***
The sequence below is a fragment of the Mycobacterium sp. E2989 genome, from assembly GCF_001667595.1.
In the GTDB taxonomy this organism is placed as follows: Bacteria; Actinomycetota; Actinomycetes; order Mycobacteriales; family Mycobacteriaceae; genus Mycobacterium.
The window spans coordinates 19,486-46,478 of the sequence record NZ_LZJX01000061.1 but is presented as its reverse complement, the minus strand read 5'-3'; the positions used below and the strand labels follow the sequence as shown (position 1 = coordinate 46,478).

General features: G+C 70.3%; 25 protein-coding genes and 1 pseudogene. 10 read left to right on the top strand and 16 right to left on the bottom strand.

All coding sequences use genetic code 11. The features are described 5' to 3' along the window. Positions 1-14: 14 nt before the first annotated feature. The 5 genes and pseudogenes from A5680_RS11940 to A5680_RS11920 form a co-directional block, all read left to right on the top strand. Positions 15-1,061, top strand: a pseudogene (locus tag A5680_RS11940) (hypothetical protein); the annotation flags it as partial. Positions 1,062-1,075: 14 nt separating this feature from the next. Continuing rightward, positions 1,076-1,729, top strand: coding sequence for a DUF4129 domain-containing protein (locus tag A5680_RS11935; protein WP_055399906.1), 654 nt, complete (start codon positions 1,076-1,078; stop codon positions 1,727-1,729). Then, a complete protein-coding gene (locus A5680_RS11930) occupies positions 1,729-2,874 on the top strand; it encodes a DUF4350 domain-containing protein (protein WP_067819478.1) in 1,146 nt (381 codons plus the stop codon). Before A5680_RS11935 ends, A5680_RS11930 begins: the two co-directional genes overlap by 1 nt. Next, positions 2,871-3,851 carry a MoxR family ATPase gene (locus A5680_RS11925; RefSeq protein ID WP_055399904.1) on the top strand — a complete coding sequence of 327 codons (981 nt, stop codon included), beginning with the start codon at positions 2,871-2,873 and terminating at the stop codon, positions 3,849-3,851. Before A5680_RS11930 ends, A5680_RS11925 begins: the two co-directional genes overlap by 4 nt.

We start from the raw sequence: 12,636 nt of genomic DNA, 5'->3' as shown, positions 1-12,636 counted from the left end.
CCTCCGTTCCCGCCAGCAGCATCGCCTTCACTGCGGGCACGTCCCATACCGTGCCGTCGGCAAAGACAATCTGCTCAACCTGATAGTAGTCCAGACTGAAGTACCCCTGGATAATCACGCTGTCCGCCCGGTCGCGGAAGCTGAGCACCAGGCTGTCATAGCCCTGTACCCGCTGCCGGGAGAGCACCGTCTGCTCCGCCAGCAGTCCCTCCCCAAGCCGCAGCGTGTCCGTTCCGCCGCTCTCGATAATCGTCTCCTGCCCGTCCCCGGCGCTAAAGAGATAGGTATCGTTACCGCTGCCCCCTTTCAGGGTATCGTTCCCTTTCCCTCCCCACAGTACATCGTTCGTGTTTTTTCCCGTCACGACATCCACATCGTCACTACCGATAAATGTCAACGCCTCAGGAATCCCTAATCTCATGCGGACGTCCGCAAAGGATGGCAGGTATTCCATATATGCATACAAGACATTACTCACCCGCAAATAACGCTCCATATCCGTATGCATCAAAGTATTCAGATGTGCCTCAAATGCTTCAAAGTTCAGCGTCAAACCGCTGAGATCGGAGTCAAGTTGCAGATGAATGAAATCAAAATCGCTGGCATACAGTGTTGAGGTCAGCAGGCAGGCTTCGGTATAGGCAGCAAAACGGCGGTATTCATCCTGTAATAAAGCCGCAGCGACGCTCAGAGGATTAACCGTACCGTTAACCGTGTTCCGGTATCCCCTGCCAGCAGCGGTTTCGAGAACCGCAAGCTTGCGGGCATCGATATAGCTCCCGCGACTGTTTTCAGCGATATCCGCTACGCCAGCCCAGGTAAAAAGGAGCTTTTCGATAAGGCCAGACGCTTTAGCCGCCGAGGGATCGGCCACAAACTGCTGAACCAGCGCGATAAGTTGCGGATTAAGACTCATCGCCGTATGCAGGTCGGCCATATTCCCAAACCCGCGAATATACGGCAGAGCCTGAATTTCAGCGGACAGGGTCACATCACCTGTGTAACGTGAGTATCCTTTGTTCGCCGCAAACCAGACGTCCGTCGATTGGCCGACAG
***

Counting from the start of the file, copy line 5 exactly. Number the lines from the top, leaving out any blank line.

All coding sequences use genetic code 11. The features are described 5' to 3' along the window. Positions 1-14: 14 nt before the first annotated feature. The 5 genes and pseudogenes from A5680_RS11940 to A5680_RS11920 form a co-directional block, all read left to right on the top strand. Positions 15-1,061, top strand: a pseudogene (locus tag A5680_RS11940) (hypothetical protein); the annotation flags it as partial. Positions 1,062-1,075: 14 nt separating this feature from the next. Continuing rightward, positions 1,076-1,729, top strand: coding sequence for a DUF4129 domain-containing protein (locus tag A5680_RS11935; protein WP_055399906.1), 654 nt, complete (start codon positions 1,076-1,078; stop codon positions 1,727-1,729). Then, a complete protein-coding gene (locus A5680_RS11930) occupies positions 1,729-2,874 on the top strand; it encodes a DUF4350 domain-containing protein (protein WP_067819478.1) in 1,146 nt (381 codons plus the stop codon). Before A5680_RS11935 ends, A5680_RS11930 begins: the two co-directional genes overlap by 1 nt. Next, positions 2,871-3,851 carry a MoxR family ATPase gene (locus A5680_RS11925; RefSeq protein ID WP_055399904.1) on the top strand — a complete coding sequence of 327 codons (981 nt, stop codon included), beginning with the start codon at positions 2,871-2,873 and terminating at the stop codon, positions 3,849-3,851. Before A5680_RS11930 ends, A5680_RS11925 begins: the two co-directional genes overlap by 4 nt.